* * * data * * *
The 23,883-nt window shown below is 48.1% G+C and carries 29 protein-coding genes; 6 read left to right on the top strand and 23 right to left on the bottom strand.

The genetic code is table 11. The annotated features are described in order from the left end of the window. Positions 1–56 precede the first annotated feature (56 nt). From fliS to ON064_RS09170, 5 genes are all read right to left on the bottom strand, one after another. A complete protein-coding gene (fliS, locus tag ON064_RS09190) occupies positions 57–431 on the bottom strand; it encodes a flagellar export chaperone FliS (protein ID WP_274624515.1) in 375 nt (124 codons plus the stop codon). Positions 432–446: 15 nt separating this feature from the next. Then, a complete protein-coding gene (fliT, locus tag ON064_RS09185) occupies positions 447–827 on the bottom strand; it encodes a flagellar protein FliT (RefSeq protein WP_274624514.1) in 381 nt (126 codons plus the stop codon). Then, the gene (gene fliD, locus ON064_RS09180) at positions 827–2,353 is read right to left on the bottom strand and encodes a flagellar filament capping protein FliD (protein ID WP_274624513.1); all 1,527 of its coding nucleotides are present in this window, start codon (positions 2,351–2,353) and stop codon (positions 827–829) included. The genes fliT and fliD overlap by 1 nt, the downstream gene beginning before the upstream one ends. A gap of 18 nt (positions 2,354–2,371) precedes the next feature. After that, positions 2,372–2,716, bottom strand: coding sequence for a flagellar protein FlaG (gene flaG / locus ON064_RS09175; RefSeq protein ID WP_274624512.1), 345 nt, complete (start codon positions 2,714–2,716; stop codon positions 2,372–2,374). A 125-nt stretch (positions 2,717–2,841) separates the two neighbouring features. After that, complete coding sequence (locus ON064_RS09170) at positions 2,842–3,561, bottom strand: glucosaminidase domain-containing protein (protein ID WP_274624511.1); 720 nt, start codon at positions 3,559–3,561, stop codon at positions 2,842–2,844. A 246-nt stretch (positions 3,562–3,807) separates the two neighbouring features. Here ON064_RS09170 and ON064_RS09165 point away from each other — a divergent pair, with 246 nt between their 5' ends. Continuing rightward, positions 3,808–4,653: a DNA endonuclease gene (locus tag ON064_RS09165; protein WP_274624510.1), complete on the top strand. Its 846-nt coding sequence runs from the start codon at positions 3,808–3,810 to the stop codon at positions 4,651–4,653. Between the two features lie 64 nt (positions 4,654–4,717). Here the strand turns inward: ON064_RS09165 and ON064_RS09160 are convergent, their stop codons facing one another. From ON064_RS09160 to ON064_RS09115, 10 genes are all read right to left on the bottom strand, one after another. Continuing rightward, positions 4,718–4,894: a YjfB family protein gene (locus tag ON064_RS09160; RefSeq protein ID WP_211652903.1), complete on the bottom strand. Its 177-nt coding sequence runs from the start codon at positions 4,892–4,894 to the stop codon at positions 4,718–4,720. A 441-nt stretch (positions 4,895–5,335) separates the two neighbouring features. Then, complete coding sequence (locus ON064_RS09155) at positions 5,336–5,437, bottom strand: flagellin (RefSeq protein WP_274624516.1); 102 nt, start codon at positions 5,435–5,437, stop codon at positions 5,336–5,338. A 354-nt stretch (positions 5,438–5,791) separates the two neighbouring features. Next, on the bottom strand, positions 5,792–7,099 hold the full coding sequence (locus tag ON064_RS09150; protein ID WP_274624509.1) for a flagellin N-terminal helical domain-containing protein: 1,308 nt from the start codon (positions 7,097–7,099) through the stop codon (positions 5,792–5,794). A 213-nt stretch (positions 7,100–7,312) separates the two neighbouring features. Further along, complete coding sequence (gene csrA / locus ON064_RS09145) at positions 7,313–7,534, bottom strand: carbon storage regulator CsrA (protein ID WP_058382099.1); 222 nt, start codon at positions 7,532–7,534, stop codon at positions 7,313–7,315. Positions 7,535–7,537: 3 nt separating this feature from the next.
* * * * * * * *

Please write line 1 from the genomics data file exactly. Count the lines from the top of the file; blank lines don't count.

The 23,883-nt window shown below is 48.1% G+C and carries 29 protein-coding genes; 6 read left to right on the top strand and 23 right to left on the bottom strand.